Kelimore / Kilmoir Parish Church

Kilmoir Church, possible site, Brechin Castle stables

Summary description

Nothing remains of the medieval church, thought to have been within Brechin Castle’s policies.

Historical outline

Early records of the parish and church of Kilmoir are entirely lacking and only the barest outline can be constructed of its history before the Reformation.  It probably first occurs in a surviving document in 1274 (as Kyrimur), when already described as a prebend of Brechin it was listed in Bagimond’s Roll with a taxation valuation of 9 shillings and 4 pence.(1)  It was certainly listed as a simple canonry and prebend of Brechin in Bishop Patrick Leuchars’s 1372 note of the constitution of the cathedral chapter, but Ian Cowan was wrong when he stated that it was held by the bishop’s vicar.(2

Both the parsonage and vicarage were annexed to the prebend, the cure being served by a curate only.  At the Reformation, the whole parsonage was set to Lord Erskine and the Laird of Auldbar, who together paid fees of £40 13 shillings and 4 pence, from which £10 annually was deducted as the fee for the canon’s staller and curate.(3)

Notes

1. SHS Misc, vi, 52.

2. Registrum Episcopatus Brechinensis, i, no.15; Cowan, Parishes, 106; this interpretation is founded on a misreading of the text of the constitution which lists six simple prebends (vicar, pensioner, subdeacon, Kilmoir, Buttergill and Guthrie), which Cowan understood to mean that the three officials listed held the three named prebends in order.

3. Kirk (ed), Book of Assumptions of Thirds of Benefices, 378-9.  

Summary of relevant documentation

Medieval

Synopsis of Cowan’s Parishes: A prebend of Brechin in 1274, by 1372 it was certainly held by the bishop’s vicar. The parsonage and vicarage were held by the cathedral, with the parish served by a curate.(1)

Mackinlay notes that the church was dedicated to the Virgin Mary.(2)

1432 Thomas Bell exchanges prebend of Kilmoir (value £8) with John Steil, who still holds church in 1439.(3)

1459 Ninian Spot vacates the prebend on promotion to bishopric of Galloway; Robert Forrester collated. 1460 Robert resigns and is replaced by Andrew Lyle.(4)

Post-medieval

Books of assumption of thirds of benefices and Accounts of the collectors of thirds of benefices: The Parish church is a prebend of Brechin Cathedral, £40 13 4d, curate paid £10.(5)

Account of Collectors of Thirds of Benefices (G. Donaldson): Third of parsonage £1 11s 1 1/3d.(6)

1587 Cookston described as one of three churches served by minister John Hepburn (along with Kilmoir and Buttergill).(7)

1587 (16 June) Tack by Mr. Andrew Leiche, parson of Kilmoir, with consent of the bishop and chapter of Brechin, to John, Earl of Mar, of the teinds of Hawche of Brechine.(8)

1613 (10 Oct) Tack by Alexander Bissat, parson of Kilmoir, with consent of the bishop and chapter of Brechin and John Lewingstoun of Donypace, as patron, to John, Earl of Mar, and Dame Marjorie Stewart, Countess thereof, of the teinds of Hauche of Brechin.(9)

[No apparent references to the church or parish in the Statistical Accounts]

Notes

1. Cowan, The parishes of medieval Scotland, 105.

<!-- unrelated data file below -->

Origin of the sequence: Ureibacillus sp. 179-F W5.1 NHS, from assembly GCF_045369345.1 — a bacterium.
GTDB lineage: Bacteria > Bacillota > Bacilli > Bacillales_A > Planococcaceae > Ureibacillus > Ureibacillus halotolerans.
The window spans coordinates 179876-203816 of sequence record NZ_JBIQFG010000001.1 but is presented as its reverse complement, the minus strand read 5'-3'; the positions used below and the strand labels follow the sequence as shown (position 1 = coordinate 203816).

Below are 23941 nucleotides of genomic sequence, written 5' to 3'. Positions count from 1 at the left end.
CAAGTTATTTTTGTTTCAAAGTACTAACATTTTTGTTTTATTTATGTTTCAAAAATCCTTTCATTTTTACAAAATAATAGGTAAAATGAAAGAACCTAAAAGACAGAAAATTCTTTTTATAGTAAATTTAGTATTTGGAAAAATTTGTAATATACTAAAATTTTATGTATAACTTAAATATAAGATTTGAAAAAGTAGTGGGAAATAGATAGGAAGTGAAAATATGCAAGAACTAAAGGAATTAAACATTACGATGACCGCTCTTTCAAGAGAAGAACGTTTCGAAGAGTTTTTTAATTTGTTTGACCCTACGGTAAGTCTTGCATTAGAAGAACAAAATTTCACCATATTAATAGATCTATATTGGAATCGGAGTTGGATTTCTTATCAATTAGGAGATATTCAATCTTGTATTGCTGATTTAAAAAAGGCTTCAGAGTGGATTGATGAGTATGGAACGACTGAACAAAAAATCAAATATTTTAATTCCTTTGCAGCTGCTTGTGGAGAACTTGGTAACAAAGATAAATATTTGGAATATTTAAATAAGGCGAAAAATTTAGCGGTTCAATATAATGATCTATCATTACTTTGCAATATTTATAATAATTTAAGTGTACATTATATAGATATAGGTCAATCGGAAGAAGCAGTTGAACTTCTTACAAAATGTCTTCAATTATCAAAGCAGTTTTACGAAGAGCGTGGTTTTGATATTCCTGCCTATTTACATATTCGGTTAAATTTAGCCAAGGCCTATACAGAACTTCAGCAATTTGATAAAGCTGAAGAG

2. Mackinlay, Scriptural Dedications, p. 102.

3. CSSR, iii, 244, CSSR, iv, no.520.

4. CSSR, v, nos. 725 & 795.

5. Kirk, The books of assumption of the thirds of benefices, 378.

6. Donaldson, Accounts of the collectors of thirds of benefices, 9.

7. Registrum Brechinensis, ii, no. 368.

8. NRS Papers of the Maule Family, Earls of Dalhousie, GD45/16/967.

9. NRS Papers of the Maule Family, Earls of Dalhousie,  GD45/16/982.

Bibliography

NRS Papers of the Maule Family, Earls of Dalhousie, GD45/16.

Calendar of Scottish Supplications to Rome 1428-32, 1970, ed. A.I. Dunlop; and I.B. Cowan, (Scottish History Society) Edinburgh.

Calendar of Scottish Supplications to Rome 1433-47, 1983, ed. A.I. Dunlop and D MacLauchlan, Glasgow.

Calendar of Scottish Supplications to Rome 1447-71, 1997, ed. J. Kirk, R.J. Tanner and A.I. Dunlop, Edinburgh.

Cowan, I.B., 1967, The parishes of medieval Scotland, (Scottish Record Society), Edinburgh.

Donaldson, G., 1949, Accounts of the collectors of thirds of benefices, (Scottish History Society), Edinburgh.

Kirk, J., 1995, The books of assumption of the thirds of benefices, (British Academy) Oxford.

Mackinlay, J.M, 1910, Ancient Church Dedications in Scotland. Scriptural Dedications, Edinburgh.

Registrum Episcopatus Brechinensis, 1856, ed. C. Innes (Bannatyne Club), Edinburgh, i.

Architectural description

Kilmoir is thought to have become a prebend of Brechin Cathedral by 1274, and by 1372 it was held by the bishop’s vicar, with the cure served by a curate.(1) The parish was united with that of Brechin by 1574 and the church subsequently abandoned. It has been suggested that its remains were cleared in order to form the gardens around Brechin Castle,(2) though it is also a possibility that it was on the site now occupied by the stable court of Brechin castle.(3)

Notes

1. Ian B. Cowan, The Parishes of Medieval Scotland (Scottish Record Society), 1967, pp. 105-6.

2. Royal Commission on the Ancient and Historical Monuments of Scotland, CANMORE on-line resource.

3. Scottish Urban Archaeological Trust Ltd, Historic Brechin, the Archaeological Implications of Development, a Scottish Burgh Survey Update, Historic Scotland, 1998, p. 23.

Map

Images

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  • 1. Kilmoir Church, possible site, Brechin Castle stables